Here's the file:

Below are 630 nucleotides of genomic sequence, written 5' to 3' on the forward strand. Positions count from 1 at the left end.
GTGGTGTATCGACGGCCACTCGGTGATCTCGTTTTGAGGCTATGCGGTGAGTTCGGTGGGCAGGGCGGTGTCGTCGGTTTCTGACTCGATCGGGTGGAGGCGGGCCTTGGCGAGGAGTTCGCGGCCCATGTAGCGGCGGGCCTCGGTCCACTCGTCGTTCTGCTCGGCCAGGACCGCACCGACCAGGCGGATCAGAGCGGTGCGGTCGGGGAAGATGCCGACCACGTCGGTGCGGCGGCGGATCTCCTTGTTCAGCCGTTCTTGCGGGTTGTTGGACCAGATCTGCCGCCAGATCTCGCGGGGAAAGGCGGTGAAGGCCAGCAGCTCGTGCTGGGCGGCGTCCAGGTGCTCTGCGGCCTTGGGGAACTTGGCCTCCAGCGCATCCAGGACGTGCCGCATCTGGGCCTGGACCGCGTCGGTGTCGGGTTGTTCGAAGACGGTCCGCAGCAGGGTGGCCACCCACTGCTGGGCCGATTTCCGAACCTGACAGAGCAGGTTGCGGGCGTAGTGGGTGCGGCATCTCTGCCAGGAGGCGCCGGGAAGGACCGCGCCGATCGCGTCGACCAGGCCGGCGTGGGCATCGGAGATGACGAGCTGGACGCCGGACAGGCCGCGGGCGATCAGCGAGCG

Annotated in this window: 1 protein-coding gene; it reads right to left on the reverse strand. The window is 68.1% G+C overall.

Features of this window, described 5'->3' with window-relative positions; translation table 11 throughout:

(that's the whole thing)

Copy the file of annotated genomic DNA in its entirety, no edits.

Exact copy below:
Below are 630 nucleotides of genomic sequence, written 5' to 3' on the forward strand. Positions count from 1 at the left end.
GTGGTGTATCGACGGCCACTCGGTGATCTCGTTTTGAGGCTATGCGGTGAGTTCGGTGGGCAGGGCGGTGTCGTCGGTTTCTGACTCGATCGGGTGGAGGCGGGCCTTGGCGAGGAGTTCGCGGCCCATGTAGCGGCGGGCCTCGGTCCACTCGTCGTTCTGCTCGGCCAGGACCGCACCGACCAGGCGGATCAGAGCGGTGCGGTCGGGGAAGATGCCGACCACGTCGGTGCGGCGGCGGATCTCCTTGTTCAGCCGTTCTTGCGGGTTGTTGGACCAGATCTGCCGCCAGATCTCGCGGGGAAAGGCGGTGAAGGCCAGCAGCTCGTGCTGGGCGGCGTCCAGGTGCTCTGCGGCCTTGGGGAACTTGGCCTCCAGCGCATCCAGGACGTGCCGCATCTGGGCCTGGACCGCGTCGGTGTCGGGTTGTTCGAAGACGGTCCGCAGCAGGGTGGCCACCCACTGCTGGGCCGATTTCCGAACCTGACAGAGCAGGTTGCGGGCGTAGTGGGTGCGGCATCTCTGCCAGGAGGCGCCGGGAAGGACCGCGCCGATCGCGTCGACCAGGCCGGCGTGGGCATCGGAGATGACGAGCTGGACGCCGGACAGGCCGCGGGCGATCAGCGAGCG

Annotated in this window: 1 protein-coding gene; it reads right to left on the reverse strand. The window is 68.1% G+C overall.

Features of this window, described 5'->3' with window-relative positions; translation table 11 throughout: